For a Christian, trust is a must. In 1 Corinthians 13:12, Paul tells us "At present we see indistinctly, as in a mirror, but then face to face. At present I know partially, then I shall know fully, as I am fully known."
While we are here, in our fleshy bodies, bombarded and besieged by the world, the flesh and the devil, we cannot possibly see as clearly and as fully as we will when we are united with God in Heaven. Until then our only option is to trust. Trust in Him who created us and is doing everything possible to lead us home safely.
So whatever your struggle may be today - a sickness, a prodigal child, a death of a loved one, a job loss, an addiction, fears, temptation, sin, scandal, depression – trust that our good and gracious God has a remedy for you. Saint Monica and Saint Augustine, pray for us!
Our culture is less able to penetrate the mystery of suffering than likely any culture before us. Ask the people of this culture what is most important to them and you’ll get a variety of similar sounding answers. Money, sex and power are the big three. Perhaps health, making a difference, success, peace might come from others. Rare is the person who will say “living out the will of God in my life is what is most important to me.” And yet isn’t that why we were all created?
From 1 Peter 4:1-2
Therefore, since Christ suffered in the flesh, arm yourselves also with the same attitude so as not to spend what remains of one's life in the flesh on human desires, but on the will of God. But rejoice to the extent that you share in the sufferings of Christ, so that when his glory is revealed you may also rejoice exultantly.
When a culture or a person puts second things first, and first things last, disorder is the result. Disorder breeds a lack of understanding. The culture we live in has no tolerance for suffering because suffering is not understood. It is seen as a bad, a negative, something to be overcome. As it is perceived as a bad, our culture wants to eliminate it. In attempting to do so, the good that is part of suffering goes with it.
At the bottom of every reason for suffering, even beyond sin, is love. For it was out of love that God gave Adam and Eve the free will to sin or not sin. Love is the fullest answer to the question of the meaning of suffering. Divine love, which is often inscrutable but always perfect, comes to us through suffering. From On the Christian Meaning of Human Suffering, Pope John Paul II says we come to know, “the truth of love through the truth of suffering.”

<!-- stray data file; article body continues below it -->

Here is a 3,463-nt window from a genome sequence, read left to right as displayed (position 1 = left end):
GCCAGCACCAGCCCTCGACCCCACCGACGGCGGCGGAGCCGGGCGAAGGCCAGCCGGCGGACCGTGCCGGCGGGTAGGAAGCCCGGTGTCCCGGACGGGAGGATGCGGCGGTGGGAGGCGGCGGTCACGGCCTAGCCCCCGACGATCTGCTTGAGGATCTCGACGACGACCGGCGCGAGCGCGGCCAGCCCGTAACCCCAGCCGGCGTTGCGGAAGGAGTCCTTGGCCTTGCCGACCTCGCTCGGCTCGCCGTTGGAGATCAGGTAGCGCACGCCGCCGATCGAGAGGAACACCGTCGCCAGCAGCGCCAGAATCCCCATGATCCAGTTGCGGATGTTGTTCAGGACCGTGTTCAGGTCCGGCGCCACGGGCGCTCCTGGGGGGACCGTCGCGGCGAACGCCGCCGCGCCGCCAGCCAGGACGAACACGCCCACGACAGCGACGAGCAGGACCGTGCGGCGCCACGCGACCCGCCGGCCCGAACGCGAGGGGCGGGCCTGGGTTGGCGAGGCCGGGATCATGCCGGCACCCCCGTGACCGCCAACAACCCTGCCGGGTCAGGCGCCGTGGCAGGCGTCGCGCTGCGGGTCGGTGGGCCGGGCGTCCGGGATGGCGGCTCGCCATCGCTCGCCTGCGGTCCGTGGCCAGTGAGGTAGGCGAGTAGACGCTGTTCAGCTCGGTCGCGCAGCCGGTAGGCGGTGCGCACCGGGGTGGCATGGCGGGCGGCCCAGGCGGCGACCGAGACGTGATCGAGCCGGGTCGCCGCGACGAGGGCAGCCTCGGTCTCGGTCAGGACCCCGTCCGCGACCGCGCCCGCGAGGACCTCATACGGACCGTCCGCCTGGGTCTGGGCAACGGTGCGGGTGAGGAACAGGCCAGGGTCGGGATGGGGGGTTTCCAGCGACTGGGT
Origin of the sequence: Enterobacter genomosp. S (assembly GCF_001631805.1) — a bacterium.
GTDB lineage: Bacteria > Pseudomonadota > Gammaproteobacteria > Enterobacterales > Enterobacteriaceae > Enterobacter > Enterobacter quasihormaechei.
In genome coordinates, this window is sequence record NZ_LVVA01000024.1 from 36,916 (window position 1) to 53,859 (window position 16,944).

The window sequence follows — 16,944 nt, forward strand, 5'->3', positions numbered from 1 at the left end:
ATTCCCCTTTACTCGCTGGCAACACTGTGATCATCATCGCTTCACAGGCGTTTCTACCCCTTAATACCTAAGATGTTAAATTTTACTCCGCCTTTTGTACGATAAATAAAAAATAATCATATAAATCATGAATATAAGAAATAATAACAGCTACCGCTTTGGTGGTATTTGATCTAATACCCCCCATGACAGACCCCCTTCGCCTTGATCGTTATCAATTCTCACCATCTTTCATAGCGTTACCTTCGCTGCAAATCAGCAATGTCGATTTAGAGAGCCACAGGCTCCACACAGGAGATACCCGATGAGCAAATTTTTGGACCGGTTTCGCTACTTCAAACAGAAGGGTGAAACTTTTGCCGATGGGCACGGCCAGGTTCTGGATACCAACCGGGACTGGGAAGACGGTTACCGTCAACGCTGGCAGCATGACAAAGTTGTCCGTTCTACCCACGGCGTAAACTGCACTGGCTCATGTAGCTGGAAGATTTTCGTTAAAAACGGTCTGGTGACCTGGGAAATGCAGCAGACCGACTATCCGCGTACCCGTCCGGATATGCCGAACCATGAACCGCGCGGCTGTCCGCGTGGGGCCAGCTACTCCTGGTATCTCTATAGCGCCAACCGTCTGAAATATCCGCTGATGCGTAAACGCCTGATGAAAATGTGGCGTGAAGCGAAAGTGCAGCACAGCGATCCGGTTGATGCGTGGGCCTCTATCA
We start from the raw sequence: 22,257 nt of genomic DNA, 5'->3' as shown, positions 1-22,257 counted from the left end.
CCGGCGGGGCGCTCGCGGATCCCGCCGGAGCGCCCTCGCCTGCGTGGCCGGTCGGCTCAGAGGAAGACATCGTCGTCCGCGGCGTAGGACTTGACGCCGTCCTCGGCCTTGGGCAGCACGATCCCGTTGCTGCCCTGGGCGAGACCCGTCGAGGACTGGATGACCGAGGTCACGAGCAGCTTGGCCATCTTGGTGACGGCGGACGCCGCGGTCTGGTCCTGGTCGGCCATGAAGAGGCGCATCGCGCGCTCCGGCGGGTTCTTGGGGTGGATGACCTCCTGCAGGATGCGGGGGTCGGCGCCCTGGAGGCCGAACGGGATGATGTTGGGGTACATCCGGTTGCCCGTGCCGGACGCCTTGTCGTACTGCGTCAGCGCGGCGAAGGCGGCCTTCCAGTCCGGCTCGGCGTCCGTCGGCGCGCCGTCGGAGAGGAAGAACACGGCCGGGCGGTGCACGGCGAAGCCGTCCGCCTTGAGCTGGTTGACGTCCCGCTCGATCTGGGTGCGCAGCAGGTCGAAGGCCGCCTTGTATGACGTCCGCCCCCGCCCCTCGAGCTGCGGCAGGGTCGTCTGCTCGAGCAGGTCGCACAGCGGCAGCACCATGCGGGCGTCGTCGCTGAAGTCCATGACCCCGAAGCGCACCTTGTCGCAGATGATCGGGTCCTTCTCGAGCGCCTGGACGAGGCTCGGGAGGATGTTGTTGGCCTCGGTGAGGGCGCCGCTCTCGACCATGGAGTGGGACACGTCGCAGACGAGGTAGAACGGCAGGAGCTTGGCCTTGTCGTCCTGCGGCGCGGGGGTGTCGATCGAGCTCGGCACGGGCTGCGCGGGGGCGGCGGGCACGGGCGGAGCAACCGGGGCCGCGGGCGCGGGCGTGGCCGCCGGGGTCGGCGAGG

It is in carrying and embracing our cross that we come to know about suffering and therefore love. Continuing with On the Christian Meaning of Human Suffering, “In bringing about the Redemption through suffering, Christ has also raised human suffering to the level of the Redemption. Thus each man, in his suffering, can also become a sharer in the redemptive suffering of Christ.”
Saint Elizabeth Anne Seton expresses the need for this Christological perspective when it comes to suffering. She said, “We must often draw the comparison of time and eternity. That is the remedy for all troubles. How small will the present moment appear when we enter that great ocean! How much we will then wish we had doubled our penance and sufferings while that moment lasted.”
Love, and flowing from that, our redemption, is what allows us to embrace our suffering. Is it any wonder then, why our modern culture does not understand suffering? It does not understand love, how can it grasp suffering?
So suffering that is sanctified is suffering that works for good. Every action that is permitted by God contains within it the seeds of our sanctification. God is waiting to do His part, we only need to do ours.
Offer your suffering back to God – whatever suffering it may be. Allow Him to sanctify it. And watch the love bloom, blossom and burst forth from His heart to yours.